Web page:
lunes, 30 de marzo de 2015

March 30: Today is anniversary of the signing of the 1856 Treaty of Paris that ended the Crimean War between Imperial Russia and the Franco-British alliance with the Turkish-Ottoman Empire. At the end the kingdom of Piedmont-Sardinia joined the alliance, for their interest in the unification of Italy.



Detail of Franz Roubaud’s panoramic painting “The Siege of Sebastopol”(1904)   

The Treaty of Paris of March 30, 1856 ended the Crimean War that began in October 1853. Napoleon III exercised his power to call a peace meeting in Paris. This will inflate his ego and recalled the French people his uncle Napoleon I (Bonaparte).


Prime Minister of the United Kingdom, Henry John Temple, 3rd Viscount Palmerston by Francis Cruikshank.


The Treaty of Paris established the territory of the Black Sea as neutral; closed to all vessels of war; prohibited naval bases; fortifications, and the presence of weapons in mainland beaches and around the Black Sea. The Treaty was adverse to Russia because it stopped all Russians intentions to expand into the Middle East.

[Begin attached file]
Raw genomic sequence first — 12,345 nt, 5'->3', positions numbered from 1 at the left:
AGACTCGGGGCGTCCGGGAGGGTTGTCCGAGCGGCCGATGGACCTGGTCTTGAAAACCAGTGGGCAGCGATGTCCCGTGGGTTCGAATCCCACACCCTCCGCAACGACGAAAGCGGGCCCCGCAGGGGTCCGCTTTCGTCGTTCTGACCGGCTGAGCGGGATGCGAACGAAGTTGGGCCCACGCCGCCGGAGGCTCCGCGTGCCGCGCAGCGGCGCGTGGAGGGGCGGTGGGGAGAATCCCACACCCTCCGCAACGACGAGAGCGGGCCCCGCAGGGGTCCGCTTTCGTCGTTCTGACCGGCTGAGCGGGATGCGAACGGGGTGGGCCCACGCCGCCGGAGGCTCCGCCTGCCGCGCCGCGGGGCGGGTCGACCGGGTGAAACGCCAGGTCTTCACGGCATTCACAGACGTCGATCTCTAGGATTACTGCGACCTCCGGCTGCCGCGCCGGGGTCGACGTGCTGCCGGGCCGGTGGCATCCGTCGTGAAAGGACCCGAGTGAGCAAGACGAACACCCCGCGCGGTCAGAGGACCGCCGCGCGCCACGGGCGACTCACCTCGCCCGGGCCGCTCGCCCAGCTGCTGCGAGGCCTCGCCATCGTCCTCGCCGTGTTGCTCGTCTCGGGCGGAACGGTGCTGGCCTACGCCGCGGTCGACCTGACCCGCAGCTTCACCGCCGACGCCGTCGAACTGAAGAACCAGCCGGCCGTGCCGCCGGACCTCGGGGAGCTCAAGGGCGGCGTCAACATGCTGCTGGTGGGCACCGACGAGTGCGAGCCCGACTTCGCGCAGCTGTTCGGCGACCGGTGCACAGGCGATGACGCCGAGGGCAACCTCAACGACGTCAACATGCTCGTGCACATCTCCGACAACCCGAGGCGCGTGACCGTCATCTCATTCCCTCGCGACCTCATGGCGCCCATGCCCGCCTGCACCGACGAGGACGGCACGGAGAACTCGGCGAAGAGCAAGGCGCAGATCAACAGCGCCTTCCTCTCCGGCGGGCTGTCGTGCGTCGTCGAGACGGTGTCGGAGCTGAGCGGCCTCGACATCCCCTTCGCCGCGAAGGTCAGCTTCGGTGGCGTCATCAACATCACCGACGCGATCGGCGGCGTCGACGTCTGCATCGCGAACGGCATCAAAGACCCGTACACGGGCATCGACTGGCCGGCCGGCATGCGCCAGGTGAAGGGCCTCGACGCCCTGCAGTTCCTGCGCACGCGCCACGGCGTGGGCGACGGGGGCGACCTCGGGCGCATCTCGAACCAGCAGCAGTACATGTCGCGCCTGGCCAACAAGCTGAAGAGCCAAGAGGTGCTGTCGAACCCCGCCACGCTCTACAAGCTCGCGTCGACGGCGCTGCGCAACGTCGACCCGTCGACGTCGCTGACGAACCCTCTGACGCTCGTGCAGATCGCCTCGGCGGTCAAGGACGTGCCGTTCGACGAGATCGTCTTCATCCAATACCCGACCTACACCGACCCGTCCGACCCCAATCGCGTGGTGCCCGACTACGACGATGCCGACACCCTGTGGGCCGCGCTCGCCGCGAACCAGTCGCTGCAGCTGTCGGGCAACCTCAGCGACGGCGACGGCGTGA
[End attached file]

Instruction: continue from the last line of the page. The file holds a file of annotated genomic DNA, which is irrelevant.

Napoleon III, Second and last Emperor of France


The Turkish-Ottoman Empire survived thanks to The United Kingdom of Great Britain and the Second French Empire. The Prime Minister of the United Kingdom, Lord Palmerston, had long maintained a suspicious and hostile attitude towards Russia, whose autocratic government offended his liberal principles. High authorities of the British government were quite paranoid about Russian incursions into the Ottoman Empire.


Abdülmecid I, Sultan of the Ottoman Empire

Lord Palmerston argued in Cabinet, after Russian troops concentrated on the Ottoman border in February 1853, that the Royal Navy should join the French fleet in the Strait of Dardanelles, gate to the Black Sea, as a warning to Russia.



Painting by Edouard Louis Dubufe, Congrès de Paris, 1856, Palace of Versailles.


The Russians considered of extremely importance the access to "hot waters" of the Mediterranean Sea, through which it was conducting global trade.